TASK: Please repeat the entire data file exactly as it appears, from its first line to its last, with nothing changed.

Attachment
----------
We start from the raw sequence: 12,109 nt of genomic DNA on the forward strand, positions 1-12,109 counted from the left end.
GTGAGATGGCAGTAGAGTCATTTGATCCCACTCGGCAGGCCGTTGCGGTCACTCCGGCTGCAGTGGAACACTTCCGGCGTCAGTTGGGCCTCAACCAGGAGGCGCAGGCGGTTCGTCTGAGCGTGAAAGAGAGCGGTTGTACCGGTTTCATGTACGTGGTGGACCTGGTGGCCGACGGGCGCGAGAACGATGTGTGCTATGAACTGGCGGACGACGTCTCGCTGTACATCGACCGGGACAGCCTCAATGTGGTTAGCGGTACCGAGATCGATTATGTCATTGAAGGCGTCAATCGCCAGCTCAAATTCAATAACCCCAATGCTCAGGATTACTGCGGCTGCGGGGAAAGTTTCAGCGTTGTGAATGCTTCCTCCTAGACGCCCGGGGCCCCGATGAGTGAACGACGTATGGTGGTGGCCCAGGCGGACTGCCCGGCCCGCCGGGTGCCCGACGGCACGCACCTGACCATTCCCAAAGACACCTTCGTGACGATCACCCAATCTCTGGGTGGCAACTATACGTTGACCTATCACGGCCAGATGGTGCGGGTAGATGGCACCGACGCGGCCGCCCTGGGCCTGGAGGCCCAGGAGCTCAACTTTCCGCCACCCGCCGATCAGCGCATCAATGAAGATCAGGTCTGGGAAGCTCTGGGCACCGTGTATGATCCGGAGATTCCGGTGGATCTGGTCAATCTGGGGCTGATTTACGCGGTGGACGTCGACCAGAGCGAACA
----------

We start from the raw sequence: 12,109 nt of genomic DNA on the forward strand, positions 1-12,109 counted from the left end.
GTGAGATGGCAGTAGAGTCATTTGATCCCACTCGGCAGGCCGTTGCGGTCACTCCGGCTGCAGTGGAACACTTCCGGCGTCAGTTGGGCCTCAACCAGGAGGCGCAGGCGGTTCGTCTGAGCGTGAAAGAGAGCGGTTGTACCGGTTTCATGTACGTGGTGGACCTGGTGGCCGACGGGCGCGAGAACGATGTGTGCTATGAACTGGCGGACGACGTCTCGCTGTACATCGACCGGGACAGCCTCAATGTGGTTAGCGGTACCGAGATCGATTATGTCATTGAAGGCGTCAATCGCCAGCTCAAATTCAATAACCCCAATGCTCAGGATTACTGCGGCTGCGGGGAAAGTTTCAGCGTTGTGAATGCTTCCTCCTAGACGCCCGGGGCCCCGATGAGTGAACGACGTATGGTGGTGGCCCAGGCGGACTGCCCGGCCCGCCGGGTGCCCGACGGCACGCACCTGACCATTCCCAAAGACACCTTCGTGACGATCACCCAATCTCTGGGTGGCAACTATACGTTGACCTATCACGGCCAGATGGTGCGGGTAGATGGCACCGACGCGGCCGCCCTGGGCCTGGAGGCCCAGGAGCTCAACTTTCCGCCACCCGCCGATCAGCGCATCAATGAAGATCAGGTCTGGGAAGCTCTGGGCACCGTGTATGATCCGGAGATTCCGGTGGATCTGGTCAATCTGGGGCTGATTTACGCGGTGGACGTCGACCAGAGCGAACA